Consider using levels in your decking as way of zoning your garden and creating different areas. Decking can work especially well with borders of soft grasses around a hot tub, swimming pool or pond and create the ideal space to sit out on in the evenings.

Use different levels of decking in your garden to add visual interest

Widen your borders

If you opt for a lawn-free garden, widening your borders will allow you to bring a lot more greenery and texture through planting. Wide borders work especially well with informal gardens that can be left wild and free. Soto Gardens does a range of full borders that you can order as a whole border (pictured), so you’ll know all the plants you’re getting work well together. Its wide options are around 1.5 metres (from front to back), and you can pick from sunny and wide, shady and wide in evergreens, whites, pet-friendly and classic.

If you’re putting your own border together, think about what soil type you have, what amount of sun or shade it gets throughout the day, and how exposed it is to the elements. Do you live in a walled garden, or do you have open expanses? Think about how wide you would like it, will it be a deep curved border running the length of the garden for example? RHS says “whatever the size, you will need to calculate its area. Use a long tape measure on a reel or pace out the measurements to find out the length and width of your border and then work out the area.”

“Knowing how many square metres (or square feet) your border contains will allow you to calculate the number of plants you need to fill it. As a general guide, aim for five herbaceous perennials, or three small shrubs, or one large shrub per square metre (11 sq ft).”

Extend your borders so they are wide and bring in greenery

Image credit: Soto Gardens

Use water as a focal point

If you’re eschewing the lawn completely, there’s plenty of space for creativity. Our want and need for our gardens to be become relaxing escapes and places for us to unwind and connect with nature more deeply are increasing, and bringing a water feature to your garden, in whatever form, can bring many positives.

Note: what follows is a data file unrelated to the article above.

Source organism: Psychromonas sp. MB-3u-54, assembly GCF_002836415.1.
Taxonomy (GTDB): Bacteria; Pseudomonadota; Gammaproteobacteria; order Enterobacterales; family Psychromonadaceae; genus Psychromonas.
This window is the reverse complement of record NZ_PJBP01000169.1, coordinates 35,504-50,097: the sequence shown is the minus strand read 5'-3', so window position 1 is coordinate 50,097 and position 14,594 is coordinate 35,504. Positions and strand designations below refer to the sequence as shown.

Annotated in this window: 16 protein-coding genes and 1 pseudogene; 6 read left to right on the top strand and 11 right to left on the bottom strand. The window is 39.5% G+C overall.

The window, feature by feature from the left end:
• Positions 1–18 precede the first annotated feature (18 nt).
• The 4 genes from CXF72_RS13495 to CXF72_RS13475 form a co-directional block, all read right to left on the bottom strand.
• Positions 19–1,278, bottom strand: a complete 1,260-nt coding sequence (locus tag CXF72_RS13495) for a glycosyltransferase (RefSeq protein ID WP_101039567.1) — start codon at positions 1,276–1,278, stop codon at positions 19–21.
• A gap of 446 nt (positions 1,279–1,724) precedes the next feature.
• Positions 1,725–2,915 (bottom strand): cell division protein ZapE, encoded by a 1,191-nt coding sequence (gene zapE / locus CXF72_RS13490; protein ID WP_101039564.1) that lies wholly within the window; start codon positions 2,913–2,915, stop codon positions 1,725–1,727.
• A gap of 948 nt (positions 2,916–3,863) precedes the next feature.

Dependent on the size of your garden and how you use it, you could build a swimming pool or natural swimming pond, a pond or a water feature. Starting with a pond, which is an asset in any garden, and can act as a habitat for a variety of wildlife. Modern ponds can look more like reflection pools and add a contemporary feel to your garden. Water features are the easiest option, like Solus’ water bowls, which will bubble gently.

Use your lawn-free space to bring in a pond or swimming pool

Image credit: Ceramiche Refin

Mix your pots for planting

Ideal for smaller gardens, patios and balconies, planting in pots or containers can bring flora and fauna to your garden without the need for lawns or borders. Pots can bring colour, texture and if you’re going for a potted herb garden, a source of nourishment. Think about what type of garden you want. For example, a cottage garden or a Mediterranean look and plant accordingly.

Potted herbs look great on rustic shelves, or in huge wooden sawn-off barrel tubs. Try bright red pelargoniums in terracotta pots to be reminiscent of a cobbled Italian street, or for a cottage garden feel try sprawling verbena or fragrant sweet peas. When it comes to potting variety works best, consider everything from galvanised planters to oversized terracotta urns.

Bring in all your planting in pots for a low maintenance lawn-free garden

Image credit: Dobbies